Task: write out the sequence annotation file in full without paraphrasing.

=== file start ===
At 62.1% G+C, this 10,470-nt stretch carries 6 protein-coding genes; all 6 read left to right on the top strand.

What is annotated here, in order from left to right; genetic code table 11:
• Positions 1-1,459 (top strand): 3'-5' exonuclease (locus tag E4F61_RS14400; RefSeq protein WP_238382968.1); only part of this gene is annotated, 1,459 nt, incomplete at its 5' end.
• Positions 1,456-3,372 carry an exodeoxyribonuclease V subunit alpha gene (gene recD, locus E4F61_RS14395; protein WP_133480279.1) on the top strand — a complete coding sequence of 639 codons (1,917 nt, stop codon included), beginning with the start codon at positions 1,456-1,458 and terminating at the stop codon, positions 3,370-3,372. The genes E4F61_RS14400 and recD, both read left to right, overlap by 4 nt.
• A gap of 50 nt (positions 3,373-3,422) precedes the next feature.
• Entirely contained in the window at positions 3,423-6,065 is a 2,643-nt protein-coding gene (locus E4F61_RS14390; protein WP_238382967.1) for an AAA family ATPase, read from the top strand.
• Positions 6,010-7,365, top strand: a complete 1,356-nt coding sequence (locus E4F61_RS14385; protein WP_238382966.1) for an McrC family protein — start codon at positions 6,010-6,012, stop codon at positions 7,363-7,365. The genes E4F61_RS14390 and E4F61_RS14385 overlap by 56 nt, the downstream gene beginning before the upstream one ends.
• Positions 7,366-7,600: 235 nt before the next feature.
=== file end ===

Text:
At 62.1% G+C, this 10,470-nt stretch carries 6 protein-coding genes; all 6 read left to right on the top strand.

What is annotated here, in order from left to right; genetic code table 11:
• Positions 1-1,459 (top strand): 3'-5' exonuclease (locus tag E4F61_RS14400; RefSeq protein WP_238382968.1); only part of this gene is annotated, 1,459 nt, incomplete at its 5' end.
• Positions 1,456-3,372 carry an exodeoxyribonuclease V subunit alpha gene (gene recD, locus E4F61_RS14395; protein WP_133480279.1) on the top strand — a complete coding sequence of 639 codons (1,917 nt, stop codon included), beginning with the start codon at positions 1,456-1,458 and terminating at the stop codon, positions 3,370-3,372. The genes E4F61_RS14400 and recD, both read left to right, overlap by 4 nt.
• A gap of 50 nt (positions 3,373-3,422) precedes the next feature.
• Entirely contained in the window at positions 3,423-6,065 is a 2,643-nt protein-coding gene (locus E4F61_RS14390; protein WP_238382967.1) for an AAA family ATPase, read from the top strand.
• Positions 6,010-7,365, top strand: a complete 1,356-nt coding sequence (locus E4F61_RS14385; protein WP_238382966.1) for an McrC family protein — start codon at positions 6,010-6,012, stop codon at positions 7,363-7,365. The genes E4F61_RS14390 and E4F61_RS14385 overlap by 56 nt, the downstream gene beginning before the upstream one ends.
• Positions 7,366-7,600: 235 nt before the next feature.